Jestem is me Jest is he,she,it


How do you type accents on chromebooks?


Well, as I see a chromebook is a type of laptop, I guess you just need to go into settings and find the Polish keyboard. If your native language is English, you can just use it instead of the English keyboard, as it has the same buttons in the same places, plus more.

Then you click either left ctrl + left alt + the basic letter or right alt + the basic letter.


Since a man is speaking in this context, why is the ending to the word, man, end with an 'ą' rather than an 'em'?


"mężczyzna", despite ending with -a, is a masculine noun. But yeah, it looks like a feminine one and undergoes declension like a feminine one. But it will take a masculine adjective.

"tata" (dad) is another such exception.


I have polish keyboard but i don't have the e that accented in "meżczyzna" can someone please help me with that


On a phone keyboard, it should be visible when you hold E for a moment, and on a computer keyboard, under left ctrl+left alt+E or right alt+E. It's strange that you could write "ż" but not "ę"...

I've heard about Apple not having "ą", but I haven't heard about any problems with "ę" anywhere.


I'm coming back to these after having ventured a few lessons on, to the instrumental case. On my first day I asked no questions, but now I want to know ... why are these 'I am an X, she is an X' sentences not instrumental?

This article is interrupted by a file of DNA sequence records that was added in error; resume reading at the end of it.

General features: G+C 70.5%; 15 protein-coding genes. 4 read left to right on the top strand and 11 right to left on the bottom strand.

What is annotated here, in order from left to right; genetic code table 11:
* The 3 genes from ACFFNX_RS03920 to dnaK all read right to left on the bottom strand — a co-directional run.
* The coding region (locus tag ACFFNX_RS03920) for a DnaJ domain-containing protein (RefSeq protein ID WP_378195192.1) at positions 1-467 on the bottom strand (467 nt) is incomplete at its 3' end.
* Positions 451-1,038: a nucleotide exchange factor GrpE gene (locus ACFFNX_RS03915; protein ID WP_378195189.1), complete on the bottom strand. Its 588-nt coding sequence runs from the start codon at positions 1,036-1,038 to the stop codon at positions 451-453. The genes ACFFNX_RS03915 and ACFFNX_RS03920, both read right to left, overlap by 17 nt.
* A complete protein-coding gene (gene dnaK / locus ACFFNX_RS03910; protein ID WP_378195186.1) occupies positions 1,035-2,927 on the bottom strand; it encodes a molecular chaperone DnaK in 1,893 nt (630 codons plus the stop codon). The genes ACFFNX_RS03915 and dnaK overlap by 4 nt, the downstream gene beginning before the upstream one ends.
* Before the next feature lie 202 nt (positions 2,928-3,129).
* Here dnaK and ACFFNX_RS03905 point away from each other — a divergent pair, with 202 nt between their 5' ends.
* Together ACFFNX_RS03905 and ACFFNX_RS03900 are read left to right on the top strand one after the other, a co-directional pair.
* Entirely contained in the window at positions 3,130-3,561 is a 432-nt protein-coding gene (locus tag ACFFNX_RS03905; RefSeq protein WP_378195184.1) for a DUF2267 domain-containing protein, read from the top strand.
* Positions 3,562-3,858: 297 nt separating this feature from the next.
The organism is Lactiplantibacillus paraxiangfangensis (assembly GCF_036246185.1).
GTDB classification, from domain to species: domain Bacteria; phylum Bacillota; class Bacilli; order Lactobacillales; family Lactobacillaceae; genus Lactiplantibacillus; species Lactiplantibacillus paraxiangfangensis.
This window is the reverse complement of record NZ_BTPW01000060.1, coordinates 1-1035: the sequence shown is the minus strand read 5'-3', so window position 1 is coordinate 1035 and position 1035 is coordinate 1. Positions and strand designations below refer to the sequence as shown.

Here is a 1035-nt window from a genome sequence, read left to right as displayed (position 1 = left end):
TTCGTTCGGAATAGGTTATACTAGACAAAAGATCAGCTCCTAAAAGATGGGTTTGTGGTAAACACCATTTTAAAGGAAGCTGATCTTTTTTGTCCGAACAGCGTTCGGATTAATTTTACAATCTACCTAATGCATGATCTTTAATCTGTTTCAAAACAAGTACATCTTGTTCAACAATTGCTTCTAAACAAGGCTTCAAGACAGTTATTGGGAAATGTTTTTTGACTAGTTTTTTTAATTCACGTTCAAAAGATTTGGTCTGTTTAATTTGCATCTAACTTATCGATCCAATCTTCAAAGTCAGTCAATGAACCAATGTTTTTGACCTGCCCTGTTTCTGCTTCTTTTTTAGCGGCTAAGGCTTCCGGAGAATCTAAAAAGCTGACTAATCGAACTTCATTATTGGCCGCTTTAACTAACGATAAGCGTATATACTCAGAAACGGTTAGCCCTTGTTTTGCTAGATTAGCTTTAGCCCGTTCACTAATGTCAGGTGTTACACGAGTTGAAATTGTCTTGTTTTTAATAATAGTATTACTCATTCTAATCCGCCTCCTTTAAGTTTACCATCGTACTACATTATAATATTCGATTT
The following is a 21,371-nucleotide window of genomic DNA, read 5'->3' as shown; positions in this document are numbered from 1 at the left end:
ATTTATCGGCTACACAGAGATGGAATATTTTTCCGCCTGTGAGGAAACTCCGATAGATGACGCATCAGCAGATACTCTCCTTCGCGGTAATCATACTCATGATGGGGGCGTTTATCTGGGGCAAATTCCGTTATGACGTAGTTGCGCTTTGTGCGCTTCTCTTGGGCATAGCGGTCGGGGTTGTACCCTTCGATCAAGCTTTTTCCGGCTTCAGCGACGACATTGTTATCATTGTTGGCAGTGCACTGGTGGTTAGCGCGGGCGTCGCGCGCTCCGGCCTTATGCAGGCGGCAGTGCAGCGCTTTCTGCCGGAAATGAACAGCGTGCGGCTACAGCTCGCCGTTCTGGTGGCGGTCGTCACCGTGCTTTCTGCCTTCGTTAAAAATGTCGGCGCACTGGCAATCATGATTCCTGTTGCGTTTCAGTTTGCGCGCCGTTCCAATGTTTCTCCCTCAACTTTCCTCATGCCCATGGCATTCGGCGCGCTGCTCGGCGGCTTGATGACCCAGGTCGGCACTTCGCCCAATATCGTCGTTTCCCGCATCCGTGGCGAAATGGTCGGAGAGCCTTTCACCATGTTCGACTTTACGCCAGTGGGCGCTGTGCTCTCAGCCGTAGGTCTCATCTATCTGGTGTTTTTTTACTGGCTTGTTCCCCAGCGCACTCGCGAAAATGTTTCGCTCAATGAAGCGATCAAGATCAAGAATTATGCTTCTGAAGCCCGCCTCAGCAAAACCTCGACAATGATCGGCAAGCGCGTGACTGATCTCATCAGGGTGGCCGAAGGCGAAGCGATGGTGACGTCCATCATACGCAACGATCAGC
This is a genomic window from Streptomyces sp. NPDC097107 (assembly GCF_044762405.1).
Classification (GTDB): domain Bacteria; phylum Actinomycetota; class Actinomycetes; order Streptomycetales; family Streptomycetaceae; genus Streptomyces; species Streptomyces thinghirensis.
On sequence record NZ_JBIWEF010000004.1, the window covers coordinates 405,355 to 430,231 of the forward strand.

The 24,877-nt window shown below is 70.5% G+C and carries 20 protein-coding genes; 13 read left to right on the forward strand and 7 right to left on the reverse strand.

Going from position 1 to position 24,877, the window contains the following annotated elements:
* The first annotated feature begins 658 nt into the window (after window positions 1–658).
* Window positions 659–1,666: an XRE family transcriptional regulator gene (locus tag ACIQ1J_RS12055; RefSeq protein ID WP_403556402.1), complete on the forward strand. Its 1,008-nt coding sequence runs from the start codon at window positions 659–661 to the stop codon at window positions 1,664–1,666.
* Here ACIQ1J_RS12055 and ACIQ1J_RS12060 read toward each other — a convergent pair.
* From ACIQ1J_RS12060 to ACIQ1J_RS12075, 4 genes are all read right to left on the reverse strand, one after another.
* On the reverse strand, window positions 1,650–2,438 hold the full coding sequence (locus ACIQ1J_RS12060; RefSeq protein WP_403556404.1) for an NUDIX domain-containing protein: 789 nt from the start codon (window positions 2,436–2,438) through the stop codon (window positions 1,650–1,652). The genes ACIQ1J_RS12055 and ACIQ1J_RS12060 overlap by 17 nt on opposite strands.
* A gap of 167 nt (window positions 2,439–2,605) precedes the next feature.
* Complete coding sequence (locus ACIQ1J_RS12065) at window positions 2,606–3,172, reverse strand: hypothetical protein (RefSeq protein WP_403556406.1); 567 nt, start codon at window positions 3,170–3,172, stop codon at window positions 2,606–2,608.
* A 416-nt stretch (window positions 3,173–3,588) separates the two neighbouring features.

"Ja jestem mężczyzną" is in Instrumental....


Ah, OK :) But my answer wasn't, and it was marked right ... (Not in a type-what-you-hear exercise, either).


The marking system seems to have become a bit relaxed lately, and doesn't always point out typos or missing diacritics....


Actually yes, I've noticed that elsewhere too. It always slaps my wrist when I mix up the diacritical z's, though :)


нет такой Польской роскладки()


На телефоне надо придержать клавишу, чтобы появился соответствующий диакритический знак. Например, долго держишь z - появляется ż, держишь a - появляется ą. И так далее.

На компе надо держать клавишу Alt Gr, чтобы добиться того же результата.


Where can I access accents on a samsung tablet?


Somewhere in the settings you must be able to enable the Polish keyboard. Unless the special characters appear already when you longpress on a 'basic' letter key, but Polish is probably not important enough for it to be present on the default keyboard.


Same, I cannot remember how to write a man correctly, and its second time because a mistake in a word it gives me incorrect answer. Annoying. I dont even really want to learn how to write. Just speak Polish and understand would be enough


Unlike English, Polish spelling is phonetic and you can learn it in a day or so. Just sayin'.